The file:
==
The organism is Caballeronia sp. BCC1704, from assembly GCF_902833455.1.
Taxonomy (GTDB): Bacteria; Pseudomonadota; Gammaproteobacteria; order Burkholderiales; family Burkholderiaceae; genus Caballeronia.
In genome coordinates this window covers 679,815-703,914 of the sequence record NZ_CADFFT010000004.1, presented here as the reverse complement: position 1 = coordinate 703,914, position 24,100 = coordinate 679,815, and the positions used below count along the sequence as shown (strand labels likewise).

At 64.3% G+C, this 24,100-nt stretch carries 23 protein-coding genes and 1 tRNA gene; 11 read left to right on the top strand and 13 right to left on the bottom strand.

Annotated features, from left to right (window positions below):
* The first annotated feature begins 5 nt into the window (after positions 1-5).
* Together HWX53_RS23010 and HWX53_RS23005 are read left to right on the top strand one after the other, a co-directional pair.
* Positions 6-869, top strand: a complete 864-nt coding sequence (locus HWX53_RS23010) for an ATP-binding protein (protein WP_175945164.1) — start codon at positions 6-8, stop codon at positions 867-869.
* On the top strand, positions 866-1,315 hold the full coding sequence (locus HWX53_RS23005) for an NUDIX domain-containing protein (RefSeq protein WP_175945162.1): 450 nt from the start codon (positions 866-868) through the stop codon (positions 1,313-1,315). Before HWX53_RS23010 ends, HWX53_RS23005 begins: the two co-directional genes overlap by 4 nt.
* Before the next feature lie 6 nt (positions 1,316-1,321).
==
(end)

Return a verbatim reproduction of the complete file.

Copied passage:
The organism is Caballeronia sp. BCC1704, from assembly GCF_902833455.1.
Taxonomy (GTDB): Bacteria; Pseudomonadota; Gammaproteobacteria; order Burkholderiales; family Burkholderiaceae; genus Caballeronia.
In genome coordinates this window covers 679,815-703,914 of the sequence record NZ_CADFFT010000004.1, presented here as the reverse complement: position 1 = coordinate 703,914, position 24,100 = coordinate 679,815, and the positions used below count along the sequence as shown (strand labels likewise).

At 64.3% G+C, this 24,100-nt stretch carries 23 protein-coding genes and 1 tRNA gene; 11 read left to right on the top strand and 13 right to left on the bottom strand.

Annotated features, from left to right (window positions below):
* The first annotated feature begins 5 nt into the window (after positions 1-5).
* Together HWX53_RS23010 and HWX53_RS23005 are read left to right on the top strand one after the other, a co-directional pair.
* Positions 6-869, top strand: a complete 864-nt coding sequence (locus HWX53_RS23010) for an ATP-binding protein (protein WP_175945164.1) — start codon at positions 6-8, stop codon at positions 867-869.
* On the top strand, positions 866-1,315 hold the full coding sequence (locus HWX53_RS23005) for an NUDIX domain-containing protein (RefSeq protein WP_175945162.1): 450 nt from the start codon (positions 866-868) through the stop codon (positions 1,313-1,315). Before HWX53_RS23010 ends, HWX53_RS23005 begins: the two co-directional genes overlap by 4 nt.
* Before the next feature lie 6 nt (positions 1,316-1,321).